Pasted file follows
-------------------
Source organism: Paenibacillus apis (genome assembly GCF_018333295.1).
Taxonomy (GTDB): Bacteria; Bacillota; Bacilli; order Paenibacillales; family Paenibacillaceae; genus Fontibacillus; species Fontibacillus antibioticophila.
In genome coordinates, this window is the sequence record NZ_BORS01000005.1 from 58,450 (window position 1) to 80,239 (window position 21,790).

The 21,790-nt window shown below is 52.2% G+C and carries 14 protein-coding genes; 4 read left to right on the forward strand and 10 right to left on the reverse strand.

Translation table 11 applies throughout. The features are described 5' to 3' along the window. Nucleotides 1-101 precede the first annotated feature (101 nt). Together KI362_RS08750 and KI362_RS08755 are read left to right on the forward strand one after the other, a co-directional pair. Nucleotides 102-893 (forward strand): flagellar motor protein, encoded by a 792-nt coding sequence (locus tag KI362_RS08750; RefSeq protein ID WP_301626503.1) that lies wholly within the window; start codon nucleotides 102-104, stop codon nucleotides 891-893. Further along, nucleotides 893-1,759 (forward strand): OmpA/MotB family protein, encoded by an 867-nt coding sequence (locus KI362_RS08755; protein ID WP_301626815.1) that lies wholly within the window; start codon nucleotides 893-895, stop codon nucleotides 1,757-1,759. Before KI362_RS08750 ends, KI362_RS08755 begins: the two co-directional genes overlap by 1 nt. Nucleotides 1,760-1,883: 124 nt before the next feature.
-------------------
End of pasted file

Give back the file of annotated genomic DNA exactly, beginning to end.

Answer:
Source organism: Paenibacillus apis (genome assembly GCF_018333295.1).
Taxonomy (GTDB): Bacteria; Bacillota; Bacilli; order Paenibacillales; family Paenibacillaceae; genus Fontibacillus; species Fontibacillus antibioticophila.
In genome coordinates, this window is the sequence record NZ_BORS01000005.1 from 58,450 (window position 1) to 80,239 (window position 21,790).

The 21,790-nt window shown below is 52.2% G+C and carries 14 protein-coding genes; 4 read left to right on the forward strand and 10 right to left on the reverse strand.

Translation table 11 applies throughout. The features are described 5' to 3' along the window. Nucleotides 1-101 precede the first annotated feature (101 nt). Together KI362_RS08750 and KI362_RS08755 are read left to right on the forward strand one after the other, a co-directional pair. Nucleotides 102-893 (forward strand): flagellar motor protein, encoded by a 792-nt coding sequence (locus tag KI362_RS08750; RefSeq protein ID WP_301626503.1) that lies wholly within the window; start codon nucleotides 102-104, stop codon nucleotides 891-893. Further along, nucleotides 893-1,759 (forward strand): OmpA/MotB family protein, encoded by an 867-nt coding sequence (locus KI362_RS08755; protein ID WP_301626815.1) that lies wholly within the window; start codon nucleotides 893-895, stop codon nucleotides 1,757-1,759. Before KI362_RS08750 ends, KI362_RS08755 begins: the two co-directional genes overlap by 1 nt. Nucleotides 1,760-1,883: 124 nt before the next feature.